Mommy was up early the next morning, working in the kitchen. She put a big pan of something in the oven and said, “Gobble, gobble.”
Bruce stood by me, watching her, and he licked his lips. “That’s turkey,” he whispered. “It’s good stuff.”
Daddy came down soon, carrying Jake’s crutches. Hmmm, strange. I tipped my head and looked at Daddy. He set the crutches down and walked into the kitchen. He didn’t look like his foot hurt.
Daddy pulled a big pan out of the cabinet. “Make some room for the real cook.”
“Right.” Mommy grinned and poked Daddy in the chest.
I heard Ruthie laughing with Jake then, so I turned back to look at the stairs. They both sat on the steps, bumping down them one by one. Jake had his hurt foot stretched out so it wouldn’t bang. That looked like fun. I wanted to run and bounce down with them, but I saw Mama in the door to the hallway then, shaking her head.
“We have pancakes for breakfast on Christmas,” Ruthie told Jake. “Daddy makes them.”
“I remember Dad making pancakes on Christmas when I was little.” Jake bumped down the last step and sat on the floor.
“Millie, Merry, Merry Christmas.” Ruthie ran and scooped me up. “Your first Christmas is always best.” She kissed me and squeezed me tight.
“Meow.” I wiggled in her arms.
“Do you remember your first Christmas, bug?” Jake asked.
Ruthie stuck out her tongue at him and went into the kitchen. Daddy came and handed Jake his crutches, then helped him get up. I jumped down and ran around the kitchen. Everything smelled so yummy.
The people always thanked their God for the food before they ate. This morning Daddy said, “Ruthie, do you want to thank God for the day? And tell Jesus happy birthday.”
“Yes,” Ruthie said, looking serious and clearing her throat. “Jesus, happy birthday, and thank you for this food. Thank you for Christmas, and for loving us, and we love you too. Amen. Oh, and thank you so much for Millie. I like having her here this Christmas.” She rubbed me under the table with her foot.
“Amen,” everybody said.
I poked my head out from under the table and looked around the room. I’d still never seen Jesus anywhere, but they always talked to him and God.
After breakfast, they cleaned everything off the table, then we all went into the living room, Mama and Bruce and me too.
“Jake, will you read the Christmas story from Luke?” Daddy asked, handing Jake one of the big books called a Bible.
“Sure.” Jake turned pages in the book. Good. I curled up by his feet. I liked to listen when they read stories.
The story was nice, about a baby being born, shepherds, and angels singing. ”Glory to God in the highest heaven, and on earth peace to those on whom his favour rests.” (Luke 2: 14)
Jake had a soft reading voice. I almost fell asleep.
But then Ruthie jumped up, clapped, and said, “Now I’ll hand out presents. I can read all the names.”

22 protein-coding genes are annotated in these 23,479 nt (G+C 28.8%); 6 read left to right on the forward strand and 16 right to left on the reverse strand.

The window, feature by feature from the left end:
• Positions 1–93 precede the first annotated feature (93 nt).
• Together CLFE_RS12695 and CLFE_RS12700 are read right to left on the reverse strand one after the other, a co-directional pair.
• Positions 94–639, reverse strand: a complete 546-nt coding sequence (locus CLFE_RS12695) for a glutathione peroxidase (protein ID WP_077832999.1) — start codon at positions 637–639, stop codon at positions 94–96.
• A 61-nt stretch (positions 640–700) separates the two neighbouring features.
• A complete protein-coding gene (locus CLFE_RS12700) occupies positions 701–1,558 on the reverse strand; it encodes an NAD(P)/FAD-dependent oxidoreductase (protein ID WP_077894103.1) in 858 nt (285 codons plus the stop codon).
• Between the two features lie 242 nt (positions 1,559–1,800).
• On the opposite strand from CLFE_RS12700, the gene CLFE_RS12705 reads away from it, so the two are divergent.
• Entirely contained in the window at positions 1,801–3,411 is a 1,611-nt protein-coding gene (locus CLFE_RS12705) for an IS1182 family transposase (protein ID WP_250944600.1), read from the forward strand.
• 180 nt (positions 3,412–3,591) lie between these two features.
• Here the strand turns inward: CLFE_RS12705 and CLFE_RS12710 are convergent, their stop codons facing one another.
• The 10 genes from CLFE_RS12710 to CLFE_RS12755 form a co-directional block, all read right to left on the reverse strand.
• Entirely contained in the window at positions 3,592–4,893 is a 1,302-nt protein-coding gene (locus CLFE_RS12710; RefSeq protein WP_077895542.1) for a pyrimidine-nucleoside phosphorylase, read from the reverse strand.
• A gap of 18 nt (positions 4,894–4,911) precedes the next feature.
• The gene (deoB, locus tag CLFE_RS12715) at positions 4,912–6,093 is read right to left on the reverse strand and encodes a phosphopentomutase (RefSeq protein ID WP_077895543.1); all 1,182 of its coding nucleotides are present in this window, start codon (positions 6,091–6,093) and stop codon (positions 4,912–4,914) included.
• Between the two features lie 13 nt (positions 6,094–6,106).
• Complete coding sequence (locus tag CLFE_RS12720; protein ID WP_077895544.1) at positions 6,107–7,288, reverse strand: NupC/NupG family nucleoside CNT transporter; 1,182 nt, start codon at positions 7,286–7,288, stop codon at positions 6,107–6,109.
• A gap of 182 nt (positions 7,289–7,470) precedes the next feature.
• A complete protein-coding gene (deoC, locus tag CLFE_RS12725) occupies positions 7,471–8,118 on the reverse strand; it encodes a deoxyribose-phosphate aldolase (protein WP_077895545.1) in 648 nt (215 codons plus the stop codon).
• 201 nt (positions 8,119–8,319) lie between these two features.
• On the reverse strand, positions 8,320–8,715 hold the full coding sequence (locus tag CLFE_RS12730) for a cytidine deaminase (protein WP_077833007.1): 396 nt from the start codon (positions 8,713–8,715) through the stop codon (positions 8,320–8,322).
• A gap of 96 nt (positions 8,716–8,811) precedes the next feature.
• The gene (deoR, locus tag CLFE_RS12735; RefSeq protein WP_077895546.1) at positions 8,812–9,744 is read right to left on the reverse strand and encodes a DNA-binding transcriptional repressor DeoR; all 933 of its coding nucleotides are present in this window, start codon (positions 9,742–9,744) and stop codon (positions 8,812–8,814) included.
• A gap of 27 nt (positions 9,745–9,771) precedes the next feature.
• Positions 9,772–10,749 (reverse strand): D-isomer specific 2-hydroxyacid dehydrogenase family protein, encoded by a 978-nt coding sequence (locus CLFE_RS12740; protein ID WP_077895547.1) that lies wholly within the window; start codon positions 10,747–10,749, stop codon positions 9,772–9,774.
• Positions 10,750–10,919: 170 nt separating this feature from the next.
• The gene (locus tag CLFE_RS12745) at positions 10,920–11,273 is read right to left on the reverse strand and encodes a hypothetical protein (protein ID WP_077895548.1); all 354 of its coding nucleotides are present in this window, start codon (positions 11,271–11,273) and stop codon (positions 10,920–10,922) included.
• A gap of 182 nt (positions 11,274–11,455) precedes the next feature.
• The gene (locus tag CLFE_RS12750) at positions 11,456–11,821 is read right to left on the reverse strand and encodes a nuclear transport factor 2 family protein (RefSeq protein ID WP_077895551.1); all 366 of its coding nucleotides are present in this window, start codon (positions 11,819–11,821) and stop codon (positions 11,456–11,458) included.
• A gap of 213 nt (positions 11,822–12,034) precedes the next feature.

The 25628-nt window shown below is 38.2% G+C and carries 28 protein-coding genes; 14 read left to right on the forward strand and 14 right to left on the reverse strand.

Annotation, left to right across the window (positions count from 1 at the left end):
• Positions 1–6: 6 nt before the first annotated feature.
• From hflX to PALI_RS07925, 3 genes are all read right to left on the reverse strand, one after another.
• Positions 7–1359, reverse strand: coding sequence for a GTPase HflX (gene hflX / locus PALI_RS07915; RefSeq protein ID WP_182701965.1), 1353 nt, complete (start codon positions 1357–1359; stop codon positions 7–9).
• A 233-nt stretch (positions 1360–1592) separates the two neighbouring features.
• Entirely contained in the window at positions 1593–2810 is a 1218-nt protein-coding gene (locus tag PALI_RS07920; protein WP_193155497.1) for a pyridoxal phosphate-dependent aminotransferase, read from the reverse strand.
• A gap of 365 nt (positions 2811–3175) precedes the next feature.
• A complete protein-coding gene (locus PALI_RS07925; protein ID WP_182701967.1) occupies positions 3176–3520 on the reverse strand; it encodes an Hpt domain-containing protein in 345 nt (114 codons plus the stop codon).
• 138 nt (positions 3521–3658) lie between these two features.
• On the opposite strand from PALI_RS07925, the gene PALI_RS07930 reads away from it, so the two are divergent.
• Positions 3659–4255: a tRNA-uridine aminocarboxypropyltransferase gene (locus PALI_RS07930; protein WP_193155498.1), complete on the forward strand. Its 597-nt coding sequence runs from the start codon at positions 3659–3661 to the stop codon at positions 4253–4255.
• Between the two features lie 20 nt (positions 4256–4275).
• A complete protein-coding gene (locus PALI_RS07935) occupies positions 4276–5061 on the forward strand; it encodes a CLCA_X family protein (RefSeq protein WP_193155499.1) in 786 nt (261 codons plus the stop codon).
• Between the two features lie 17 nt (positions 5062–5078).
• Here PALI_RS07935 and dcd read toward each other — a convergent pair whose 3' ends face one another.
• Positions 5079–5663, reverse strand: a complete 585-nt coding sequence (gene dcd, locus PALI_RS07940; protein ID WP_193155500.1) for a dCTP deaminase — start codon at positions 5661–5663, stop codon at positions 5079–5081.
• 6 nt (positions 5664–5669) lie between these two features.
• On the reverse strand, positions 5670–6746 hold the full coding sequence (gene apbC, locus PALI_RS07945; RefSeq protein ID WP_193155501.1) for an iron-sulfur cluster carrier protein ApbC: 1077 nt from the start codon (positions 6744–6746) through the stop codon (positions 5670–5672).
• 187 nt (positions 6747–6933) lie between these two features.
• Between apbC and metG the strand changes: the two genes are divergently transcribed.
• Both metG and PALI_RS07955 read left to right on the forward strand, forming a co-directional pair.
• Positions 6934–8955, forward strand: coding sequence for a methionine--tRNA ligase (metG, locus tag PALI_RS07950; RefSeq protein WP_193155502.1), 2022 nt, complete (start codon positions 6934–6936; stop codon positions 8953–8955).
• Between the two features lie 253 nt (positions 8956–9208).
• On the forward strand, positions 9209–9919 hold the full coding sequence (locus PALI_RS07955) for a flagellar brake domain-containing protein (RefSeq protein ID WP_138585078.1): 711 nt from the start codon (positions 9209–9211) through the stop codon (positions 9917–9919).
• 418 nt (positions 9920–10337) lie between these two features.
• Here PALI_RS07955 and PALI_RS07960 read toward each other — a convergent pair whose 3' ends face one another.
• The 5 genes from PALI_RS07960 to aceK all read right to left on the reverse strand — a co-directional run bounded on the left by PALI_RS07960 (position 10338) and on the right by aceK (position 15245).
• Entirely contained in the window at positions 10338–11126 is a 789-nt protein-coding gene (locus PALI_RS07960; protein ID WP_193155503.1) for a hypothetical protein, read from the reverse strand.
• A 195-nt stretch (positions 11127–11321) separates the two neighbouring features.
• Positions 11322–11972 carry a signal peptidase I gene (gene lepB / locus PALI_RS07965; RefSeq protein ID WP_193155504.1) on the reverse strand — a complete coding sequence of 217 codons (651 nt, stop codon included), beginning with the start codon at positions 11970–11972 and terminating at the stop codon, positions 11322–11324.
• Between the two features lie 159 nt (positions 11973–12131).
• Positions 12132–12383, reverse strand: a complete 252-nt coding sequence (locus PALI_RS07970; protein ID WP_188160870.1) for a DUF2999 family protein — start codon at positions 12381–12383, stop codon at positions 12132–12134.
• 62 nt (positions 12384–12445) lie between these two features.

The room filled with excitement. Ruthie passed out the pretty-wrapped packages from under the big tree, and everybody tore the paper and ribbons off and threw them on the floor. Bruce and I chased the paper and ribbons around, growling and chewing on them. Back when I was little, Bruce taught me how to growl, and he said I was good at it. Mama sat and chewed on one of the curly bows and purred at me and Bruce.
“Millie, this present is for you and your mama and Bruce,” Ruthie said. “Do you want me to help you open it?”
Oh, nice. This was a cute package, and Bruce and I went after the paper and ribbon as soon as Ruthie tore it off. But then she pulled out a little sack filled with jingly stuff and threw it on the floor.
Whoa. Bruce and I tore the sack open, and a bunch of jingly balls fell out and rolled all over. These were for us? Wow. Even Mama chased them with us. All the family laughed and threw the balls in every direction. I bounced and pounced and growled. No matter how hard we tried, we couldn’t catch them all. What fun this was—the whole family and Mama and Bruce and me, playing together.
Ruthie jumped up on Jake’s lap, holding a little baby doll toy. “Thank you, Jake. She’s so pretty.”
Jake kissed her on top of the head. “You’re welcome. Didn’t I do a good job keeping it hidden?”
She stuck out her lip at him. “Hmmm. Do you like the book I got for you? Mommy helped me pick it out.”
“I do.” Jake smiled. “I love books about motorcycles. You and Mommy are smart.”
Daddy sat down next to Jake and laid his arm around Jake’s shoulders. “Merry Christmas, Son.”
“Merry Christmas, Dad.” Jake picked up one of the collar things to lead people by. “Thanks for all the presents, especially this new tie.”
“You’re welcome.” Daddy grinned at him. “I’m happy to have you here with us, Jake.”
“Me, too,” Jake said in a soft voice, and smiled.
“Okay, time to clean up all this mess,” Mommy said.
Oh, I needed to hurry. I jumped up and started chasing the paper and ribbons around before the people got them all picked up.
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